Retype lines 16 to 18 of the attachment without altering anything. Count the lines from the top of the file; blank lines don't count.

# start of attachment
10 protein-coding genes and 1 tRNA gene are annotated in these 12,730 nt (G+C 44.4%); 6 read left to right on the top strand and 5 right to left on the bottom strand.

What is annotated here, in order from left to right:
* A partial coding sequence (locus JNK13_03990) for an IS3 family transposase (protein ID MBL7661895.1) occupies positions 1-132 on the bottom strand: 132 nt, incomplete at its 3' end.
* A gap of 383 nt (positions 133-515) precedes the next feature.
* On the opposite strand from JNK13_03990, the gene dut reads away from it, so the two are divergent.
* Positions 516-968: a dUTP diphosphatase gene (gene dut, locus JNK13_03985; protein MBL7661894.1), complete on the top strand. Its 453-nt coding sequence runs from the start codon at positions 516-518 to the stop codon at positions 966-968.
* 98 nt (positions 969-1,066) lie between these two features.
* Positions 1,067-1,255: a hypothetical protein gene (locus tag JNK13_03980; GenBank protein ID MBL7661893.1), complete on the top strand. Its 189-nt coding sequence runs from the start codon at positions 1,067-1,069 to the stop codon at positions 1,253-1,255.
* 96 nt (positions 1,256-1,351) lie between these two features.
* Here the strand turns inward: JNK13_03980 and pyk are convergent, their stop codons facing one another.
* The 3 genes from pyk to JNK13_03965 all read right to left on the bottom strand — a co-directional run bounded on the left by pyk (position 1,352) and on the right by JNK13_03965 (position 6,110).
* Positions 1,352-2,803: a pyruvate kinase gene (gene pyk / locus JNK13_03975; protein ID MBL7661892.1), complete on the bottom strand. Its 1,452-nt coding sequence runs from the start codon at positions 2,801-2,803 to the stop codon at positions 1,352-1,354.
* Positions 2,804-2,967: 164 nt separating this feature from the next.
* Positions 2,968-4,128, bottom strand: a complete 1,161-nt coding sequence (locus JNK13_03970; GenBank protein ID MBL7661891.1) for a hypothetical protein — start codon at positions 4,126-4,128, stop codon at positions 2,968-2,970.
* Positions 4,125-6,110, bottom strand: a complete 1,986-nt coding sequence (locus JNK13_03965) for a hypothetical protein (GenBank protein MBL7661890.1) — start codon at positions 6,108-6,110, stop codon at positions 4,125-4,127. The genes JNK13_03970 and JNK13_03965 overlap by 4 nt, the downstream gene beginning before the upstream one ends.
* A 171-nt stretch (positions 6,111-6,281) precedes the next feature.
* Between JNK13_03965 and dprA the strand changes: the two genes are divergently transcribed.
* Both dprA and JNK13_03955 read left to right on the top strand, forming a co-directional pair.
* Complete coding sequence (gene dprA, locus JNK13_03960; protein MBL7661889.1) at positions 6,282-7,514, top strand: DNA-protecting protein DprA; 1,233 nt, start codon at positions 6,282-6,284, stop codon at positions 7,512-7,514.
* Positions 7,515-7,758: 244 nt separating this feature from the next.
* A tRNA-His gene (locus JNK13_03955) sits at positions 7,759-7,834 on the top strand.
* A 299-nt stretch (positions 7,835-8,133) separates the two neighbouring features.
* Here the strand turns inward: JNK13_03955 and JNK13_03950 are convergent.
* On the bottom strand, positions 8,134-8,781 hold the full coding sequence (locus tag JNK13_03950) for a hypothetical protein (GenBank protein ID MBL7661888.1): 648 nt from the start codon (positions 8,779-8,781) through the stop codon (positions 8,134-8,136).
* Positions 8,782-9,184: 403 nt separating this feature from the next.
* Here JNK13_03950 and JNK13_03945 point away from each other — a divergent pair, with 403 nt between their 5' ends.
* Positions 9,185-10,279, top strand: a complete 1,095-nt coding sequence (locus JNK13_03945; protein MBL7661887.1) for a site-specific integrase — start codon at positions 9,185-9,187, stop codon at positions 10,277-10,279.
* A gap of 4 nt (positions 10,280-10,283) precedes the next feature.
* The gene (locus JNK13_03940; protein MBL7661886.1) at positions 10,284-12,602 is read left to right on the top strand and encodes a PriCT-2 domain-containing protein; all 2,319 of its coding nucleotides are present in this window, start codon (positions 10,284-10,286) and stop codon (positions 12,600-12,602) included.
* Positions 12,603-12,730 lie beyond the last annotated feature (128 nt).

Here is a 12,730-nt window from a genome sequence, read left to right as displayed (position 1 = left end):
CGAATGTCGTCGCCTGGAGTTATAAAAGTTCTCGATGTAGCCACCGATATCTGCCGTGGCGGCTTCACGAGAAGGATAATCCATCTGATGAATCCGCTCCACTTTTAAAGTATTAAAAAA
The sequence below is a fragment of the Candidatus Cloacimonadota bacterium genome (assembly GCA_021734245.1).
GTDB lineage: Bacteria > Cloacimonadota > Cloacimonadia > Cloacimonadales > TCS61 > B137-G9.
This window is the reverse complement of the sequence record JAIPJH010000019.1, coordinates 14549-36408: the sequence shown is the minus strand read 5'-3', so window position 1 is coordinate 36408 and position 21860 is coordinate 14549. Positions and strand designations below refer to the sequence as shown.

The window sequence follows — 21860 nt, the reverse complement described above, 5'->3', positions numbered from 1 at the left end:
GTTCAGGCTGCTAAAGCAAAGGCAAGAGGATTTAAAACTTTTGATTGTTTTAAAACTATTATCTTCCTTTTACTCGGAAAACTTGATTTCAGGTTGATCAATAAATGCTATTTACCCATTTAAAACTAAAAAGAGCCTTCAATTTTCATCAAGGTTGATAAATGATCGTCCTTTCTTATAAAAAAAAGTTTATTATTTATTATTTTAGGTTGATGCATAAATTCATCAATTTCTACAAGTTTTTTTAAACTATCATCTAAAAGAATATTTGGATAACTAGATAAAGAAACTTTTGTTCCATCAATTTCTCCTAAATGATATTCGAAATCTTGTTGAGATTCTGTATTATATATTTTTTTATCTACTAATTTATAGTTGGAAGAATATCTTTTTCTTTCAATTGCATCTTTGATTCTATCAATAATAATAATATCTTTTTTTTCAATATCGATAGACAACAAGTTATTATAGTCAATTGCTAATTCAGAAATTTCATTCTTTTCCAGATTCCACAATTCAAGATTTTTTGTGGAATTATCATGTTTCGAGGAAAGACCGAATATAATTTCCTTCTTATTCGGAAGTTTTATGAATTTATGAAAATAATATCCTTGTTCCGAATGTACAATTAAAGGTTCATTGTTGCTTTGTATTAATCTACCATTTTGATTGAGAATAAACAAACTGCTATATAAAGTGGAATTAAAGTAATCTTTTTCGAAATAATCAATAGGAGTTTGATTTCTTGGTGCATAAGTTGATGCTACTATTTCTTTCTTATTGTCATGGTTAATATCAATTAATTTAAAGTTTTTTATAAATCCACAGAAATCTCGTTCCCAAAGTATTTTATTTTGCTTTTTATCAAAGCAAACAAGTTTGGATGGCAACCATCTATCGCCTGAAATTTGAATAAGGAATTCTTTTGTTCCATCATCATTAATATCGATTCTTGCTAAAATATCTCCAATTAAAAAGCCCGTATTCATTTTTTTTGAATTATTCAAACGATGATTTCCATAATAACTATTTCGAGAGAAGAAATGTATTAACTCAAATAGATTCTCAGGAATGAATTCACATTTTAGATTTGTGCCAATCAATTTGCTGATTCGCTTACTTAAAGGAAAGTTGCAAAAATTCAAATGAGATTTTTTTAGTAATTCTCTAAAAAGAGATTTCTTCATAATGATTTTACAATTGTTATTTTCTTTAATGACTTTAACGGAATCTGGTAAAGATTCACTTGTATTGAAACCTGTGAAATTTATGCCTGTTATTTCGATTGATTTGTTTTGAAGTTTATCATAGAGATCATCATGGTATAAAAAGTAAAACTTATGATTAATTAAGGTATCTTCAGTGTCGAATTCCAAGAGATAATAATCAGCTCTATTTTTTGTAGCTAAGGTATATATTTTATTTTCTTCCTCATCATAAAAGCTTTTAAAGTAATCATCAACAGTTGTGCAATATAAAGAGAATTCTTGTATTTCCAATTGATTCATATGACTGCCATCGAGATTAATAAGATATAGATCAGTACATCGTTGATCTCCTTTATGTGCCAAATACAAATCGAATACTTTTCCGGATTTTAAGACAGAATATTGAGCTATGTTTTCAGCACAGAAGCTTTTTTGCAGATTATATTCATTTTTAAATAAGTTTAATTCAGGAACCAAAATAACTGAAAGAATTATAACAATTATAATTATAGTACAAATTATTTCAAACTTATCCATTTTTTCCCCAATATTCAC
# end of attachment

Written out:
* A 171-nt stretch (positions 6,111-6,281) precedes the next feature.
* Between JNK13_03965 and dprA the strand changes: the two genes are divergently transcribed.
* Both dprA and JNK13_03955 read left to right on the top strand, forming a co-directional pair.